GES Introduces National Prospectus For SHS Freshers

Ghana Education Service (GES) introduces national prospectus for SHS freshers. This new feature, titled ‘National Prospectus’, is intended for all incoming first-year students in order to remove any confusion about first-year student requirements.

Under the new policy, all schools are expected to adhere to national standards without requiring anything other than those set by the government, without parents having to wait for the Computerised School Selection and Placement System (CSSPS) to be available for their children.

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The national prospectus is categorized into basic needs and cleaning materials to make it easier for parents.

GES Introduces National Prospectus For SHS Freshers


Category ‘A’ covers basic items such as hard body suitcase or trunk, chop box or hard plastic container, toiletries, beddings, a pair of footwear (school specific), underwear, cutlery, and other educational materials such as mathematical set and scientific calculator, among others.

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The second category includes, detergents, sanitary and cleaning materials such as liquid soap, hand gloves, washing powder, bleach and cleaning materials such as brooms, standing mob, mob bucket, and a scrubbing brush.

Early Preparation

Briefing the Daily Graphic in an exclusive interview, the Director-General of the GES, Dr Eric Nkansah, explained that the move was to help parents to buy the items way before the release of the Computerized School Selection and Placement System (CSSPS).

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He said once parents knew the items their children would require, they could start buying them now while waiting for the placement and added, “for me, that is the joy”.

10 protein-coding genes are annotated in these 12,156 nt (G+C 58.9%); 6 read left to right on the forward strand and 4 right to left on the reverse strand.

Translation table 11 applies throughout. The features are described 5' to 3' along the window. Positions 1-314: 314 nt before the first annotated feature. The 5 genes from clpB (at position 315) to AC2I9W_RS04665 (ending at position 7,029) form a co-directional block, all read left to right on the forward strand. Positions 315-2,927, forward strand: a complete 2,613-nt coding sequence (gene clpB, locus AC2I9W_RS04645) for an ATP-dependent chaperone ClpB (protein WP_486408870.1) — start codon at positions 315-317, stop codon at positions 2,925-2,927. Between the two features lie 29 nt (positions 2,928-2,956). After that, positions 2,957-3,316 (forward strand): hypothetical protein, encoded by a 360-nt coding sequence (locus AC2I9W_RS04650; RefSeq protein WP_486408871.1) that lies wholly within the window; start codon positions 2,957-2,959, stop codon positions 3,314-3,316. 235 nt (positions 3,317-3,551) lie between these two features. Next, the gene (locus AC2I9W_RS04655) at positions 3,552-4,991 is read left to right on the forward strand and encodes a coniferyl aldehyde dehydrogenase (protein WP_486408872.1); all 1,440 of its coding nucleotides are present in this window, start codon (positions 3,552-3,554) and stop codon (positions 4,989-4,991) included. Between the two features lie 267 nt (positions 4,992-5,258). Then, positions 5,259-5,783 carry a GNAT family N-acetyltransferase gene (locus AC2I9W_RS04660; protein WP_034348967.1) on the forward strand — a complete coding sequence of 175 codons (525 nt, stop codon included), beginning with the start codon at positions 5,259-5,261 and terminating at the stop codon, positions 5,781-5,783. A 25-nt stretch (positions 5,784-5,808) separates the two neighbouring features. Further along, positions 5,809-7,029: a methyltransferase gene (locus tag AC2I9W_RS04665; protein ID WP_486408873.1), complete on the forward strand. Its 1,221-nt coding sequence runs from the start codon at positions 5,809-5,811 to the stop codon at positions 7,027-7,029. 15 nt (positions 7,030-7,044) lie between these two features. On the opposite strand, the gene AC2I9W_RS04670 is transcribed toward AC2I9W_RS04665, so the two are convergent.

The harmonized prospectus, Dr Nkansah said, was necessary to eliminate items that schools could do without and also ensure that schools did not include such items and use the same as a barrier to the timely enrollment of students.

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The Director-General also advised schools not to admit students based on their ability to procure all the items, but urged parents to try and procure the items as outlined in the prospectus, “because we have reduced the list to the barest minimum.”

He said the cost of the items in the prospectus was within the reach of all parents and was convinced that the situation where parents spent a fortune on prospectus belonged to the past.

Dr Nkansah observed that previously, some schools were rigid with prospectus, insisting that until the last item was bought, the student would not be admitted.

He, therefore, appealed to heads of senior high schools to be considerate in that regard.

The national prospectus was put together by a committee made up of representatives from the GES, Free SHS Secretariat, TVET Service, with the Conference of Heads of Government Assisted Secondary Schools (CHASS) also making an input.

He said the GES acknowledged the role of CHASS in the operation of second cycle schools, “and that is why their input in the national prospectus is so crucial”.

He advised the students to ensure that all personal items were embossed or embroidered with their names to avoid getting their items stolen.

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